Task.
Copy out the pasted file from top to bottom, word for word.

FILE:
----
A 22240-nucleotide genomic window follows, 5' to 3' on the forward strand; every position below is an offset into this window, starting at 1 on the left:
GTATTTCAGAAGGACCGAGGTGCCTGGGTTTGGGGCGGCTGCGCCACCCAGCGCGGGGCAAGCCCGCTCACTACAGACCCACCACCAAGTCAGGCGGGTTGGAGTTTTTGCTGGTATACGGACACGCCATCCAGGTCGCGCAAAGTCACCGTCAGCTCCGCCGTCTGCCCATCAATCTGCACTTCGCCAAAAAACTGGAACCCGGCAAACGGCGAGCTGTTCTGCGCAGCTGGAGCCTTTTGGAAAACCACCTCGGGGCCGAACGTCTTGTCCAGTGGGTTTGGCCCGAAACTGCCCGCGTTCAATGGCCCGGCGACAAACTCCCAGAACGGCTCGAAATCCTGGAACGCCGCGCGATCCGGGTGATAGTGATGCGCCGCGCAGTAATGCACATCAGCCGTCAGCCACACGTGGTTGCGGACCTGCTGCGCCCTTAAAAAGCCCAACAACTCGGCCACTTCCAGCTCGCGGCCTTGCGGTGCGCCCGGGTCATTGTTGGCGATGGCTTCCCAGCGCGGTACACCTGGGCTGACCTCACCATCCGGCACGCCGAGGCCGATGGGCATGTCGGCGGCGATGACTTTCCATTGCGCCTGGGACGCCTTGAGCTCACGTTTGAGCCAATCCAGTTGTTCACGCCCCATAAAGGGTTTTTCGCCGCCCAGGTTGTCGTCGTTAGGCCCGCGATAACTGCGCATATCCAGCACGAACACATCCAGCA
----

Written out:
A 22240-nucleotide genomic window follows, 5' to 3' on the forward strand; every position below is an offset into this window, starting at 1 on the left:
GTATTTCAGAAGGACCGAGGTGCCTGGGTTTGGGGCGGCTGCGCCACCCAGCGCGGGGCAAGCCCGCTCACTACAGACCCACCACCAAGTCAGGCGGGTTGGAGTTTTTGCTGGTATACGGACACGCCATCCAGGTCGCGCAAAGTCACCGTCAGCTCCGCCGTCTGCCCATCAATCTGCACTTCGCCAAAAAACTGGAACCCGGCAAACGGCGAGCTGTTCTGCGCAGCTGGAGCCTTTTGGAAAACCACCTCGGGGCCGAACGTCTTGTCCAGTGGGTTTGGCCCGAAACTGCCCGCGTTCAATGGCCCGGCGACAAACTCCCAGAACGGCTCGAAATCCTGGAACGCCGCGCGATCCGGGTGATAGTGATGCGCCGCGCAGTAATGCACATCAGCCGTCAGCCACACGTGGTTGCGGACCTGCTGCGCCCTTAAAAAGCCCAACAACTCGGCCACTTCCAGCTCGCGGCCTTGCGGTGCGCCCGGGTCATTGTTGGCGATGGCTTCCCAGCGCGGTACACCTGGGCTGACCTCACCATCCGGCACGCCGAGGCCGATGGGCATGTCGGCGGCGATGACTTTCCATTGCGCCTGGGACGCCTTGAGCTCACGTTTGAGCCAATCCAGTTGTTCACGCCCCATAAAGGGTTTTTCGCCGCCCAGGTTGTCGTCGTTAGGCCCGCGATAACTGCGCATATCCAGCACGAACACATCCAGCA